Do we really know enough?
HIV, especially in South Africa, has been studied extensively. However, there are still important frontiers of science to be explored in relation to the epidemic. It is important to recognise that the quantity of available information is so large that no single person can possibly review it all. The information and insights which are already available continue to help us to improve the implementation of the NSP and its adaptation. What is critical now is that we share and discuss our interpretations of the state of the NSP. We must utilise relevant information and data from all available sources, including routine M&E, civil society information, feedback from frontline providers and managers, information from academics, and from research sites – even if this information is incomplete, preliminary, partial and/or potentially biased. To identify priority areas for action, we will need to analyse, interpret and compare data (even in instances when the findings are imperfect). Sound field knowledge and participatory processes will help us to interpret and compare information and epidemic trends. In this way, we will be able to compare, for example, information at the provincial, district and clinic level. Doing so will help us to identify areas of agreement and disagreement, as well as data weaknesses and other areas of concern. Multi-stakeholder efforts will need to be transparent. Success will depend on gaining access to existing information, even when such information is deemed sensitive. The aim of these efforts should not be to accuse or scapegoat individuals or institutions. Instead, they should promote rapid learning, the sharing of good practices, the rapid identification of problems, and the implementation of swift corrective action. The learning processes inherent in programme rollouts and scaling-up will, of course, continue as further challenges reveal themselves. [box]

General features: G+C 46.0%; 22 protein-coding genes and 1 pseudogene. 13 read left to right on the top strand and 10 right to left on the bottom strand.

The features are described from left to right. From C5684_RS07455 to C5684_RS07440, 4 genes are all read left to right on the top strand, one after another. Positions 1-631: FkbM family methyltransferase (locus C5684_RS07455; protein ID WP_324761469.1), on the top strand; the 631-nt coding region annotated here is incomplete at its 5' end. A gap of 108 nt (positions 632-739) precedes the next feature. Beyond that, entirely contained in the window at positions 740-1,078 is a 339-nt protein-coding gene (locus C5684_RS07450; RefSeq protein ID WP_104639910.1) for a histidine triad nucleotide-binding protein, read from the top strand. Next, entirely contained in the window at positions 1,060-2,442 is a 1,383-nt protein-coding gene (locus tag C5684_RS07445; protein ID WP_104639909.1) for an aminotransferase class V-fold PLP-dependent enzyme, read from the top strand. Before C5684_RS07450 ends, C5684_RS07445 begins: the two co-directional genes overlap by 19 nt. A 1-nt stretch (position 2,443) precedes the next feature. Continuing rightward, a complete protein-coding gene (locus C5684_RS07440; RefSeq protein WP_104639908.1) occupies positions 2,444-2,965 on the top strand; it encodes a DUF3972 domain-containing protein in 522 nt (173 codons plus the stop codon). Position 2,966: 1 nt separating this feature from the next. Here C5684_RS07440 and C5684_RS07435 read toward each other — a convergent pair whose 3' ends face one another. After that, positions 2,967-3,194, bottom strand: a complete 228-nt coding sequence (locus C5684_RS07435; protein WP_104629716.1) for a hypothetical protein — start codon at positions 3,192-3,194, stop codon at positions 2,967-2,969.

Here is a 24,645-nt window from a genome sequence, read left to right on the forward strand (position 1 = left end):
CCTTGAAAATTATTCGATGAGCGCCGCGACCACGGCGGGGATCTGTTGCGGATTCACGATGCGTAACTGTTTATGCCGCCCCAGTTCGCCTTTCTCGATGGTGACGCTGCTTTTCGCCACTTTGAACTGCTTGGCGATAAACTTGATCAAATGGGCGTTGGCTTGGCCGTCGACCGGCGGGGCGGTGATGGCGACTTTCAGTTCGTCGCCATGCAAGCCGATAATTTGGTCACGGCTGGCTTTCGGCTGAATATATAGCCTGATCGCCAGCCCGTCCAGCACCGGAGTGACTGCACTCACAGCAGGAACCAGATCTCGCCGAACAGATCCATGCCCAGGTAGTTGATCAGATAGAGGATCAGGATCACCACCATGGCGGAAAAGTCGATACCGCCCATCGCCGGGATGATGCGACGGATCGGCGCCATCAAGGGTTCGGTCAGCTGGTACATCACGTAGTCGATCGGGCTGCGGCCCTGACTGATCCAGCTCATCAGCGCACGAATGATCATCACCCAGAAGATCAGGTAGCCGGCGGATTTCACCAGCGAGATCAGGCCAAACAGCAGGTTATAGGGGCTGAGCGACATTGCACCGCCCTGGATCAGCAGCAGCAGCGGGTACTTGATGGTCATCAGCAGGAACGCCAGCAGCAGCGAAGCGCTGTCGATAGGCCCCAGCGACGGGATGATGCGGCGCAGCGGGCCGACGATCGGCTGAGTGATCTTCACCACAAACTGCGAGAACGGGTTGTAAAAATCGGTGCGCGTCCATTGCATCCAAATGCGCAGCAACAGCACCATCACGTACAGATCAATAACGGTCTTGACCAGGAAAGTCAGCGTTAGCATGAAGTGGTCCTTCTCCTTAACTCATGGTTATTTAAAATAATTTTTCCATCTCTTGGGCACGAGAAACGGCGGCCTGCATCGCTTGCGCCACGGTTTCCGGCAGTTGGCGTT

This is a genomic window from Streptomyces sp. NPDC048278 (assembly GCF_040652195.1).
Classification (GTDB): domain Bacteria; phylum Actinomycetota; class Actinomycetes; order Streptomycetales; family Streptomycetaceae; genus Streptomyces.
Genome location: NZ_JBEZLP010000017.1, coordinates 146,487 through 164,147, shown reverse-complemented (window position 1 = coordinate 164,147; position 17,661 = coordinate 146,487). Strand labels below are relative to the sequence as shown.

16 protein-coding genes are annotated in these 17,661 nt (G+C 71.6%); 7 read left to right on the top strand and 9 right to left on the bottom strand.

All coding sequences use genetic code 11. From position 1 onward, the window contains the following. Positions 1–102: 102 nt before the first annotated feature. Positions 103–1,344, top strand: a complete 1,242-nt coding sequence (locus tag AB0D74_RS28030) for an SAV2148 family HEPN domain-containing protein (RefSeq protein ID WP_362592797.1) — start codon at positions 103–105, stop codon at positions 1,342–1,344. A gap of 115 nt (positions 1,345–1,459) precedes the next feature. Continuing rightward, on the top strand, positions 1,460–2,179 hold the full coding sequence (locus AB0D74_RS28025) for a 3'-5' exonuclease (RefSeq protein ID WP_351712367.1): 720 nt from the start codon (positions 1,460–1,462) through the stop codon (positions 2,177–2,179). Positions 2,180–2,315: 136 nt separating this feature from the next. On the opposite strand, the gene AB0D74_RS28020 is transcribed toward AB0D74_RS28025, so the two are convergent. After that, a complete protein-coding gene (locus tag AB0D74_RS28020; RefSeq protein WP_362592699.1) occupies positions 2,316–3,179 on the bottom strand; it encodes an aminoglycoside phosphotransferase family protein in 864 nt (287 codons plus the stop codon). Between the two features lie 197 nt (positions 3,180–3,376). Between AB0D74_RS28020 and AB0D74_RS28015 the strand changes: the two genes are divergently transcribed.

M&E activities in South Africa need to embrace and reflect the inclusive vision of the NSP. To understand fully the current phase of the HIV epidemic and to ensure that our responses are appropriate, we will require M&E systems that evolve, respond and adapt. It is also important that we involve multiple stakeholders: this will ensure the integration of different kinds of information, interpretations and perspectives into M&E processes. Members of the government, the academic community, civil society, health workers, health managers, and policymakers are among those who have an important role to play. Responses to this phase of the HIV epidemic require the sharing of data and information and depend on more open dialogue and discussion. Doing this will build shared knowledge, better accountability, and more effective action. [/box]By Wim van Damme and Helen Schneider Helen Schneider is the Director of the School of Public Health at the University of the Western Cape and Wim van Damme is the SARChI Professor in Health Systems, Complexity and Social Change at the School of Public Health at the University of the Western Cape and Professor of Public Health at the Antwerp Institute of Tropical Medicine.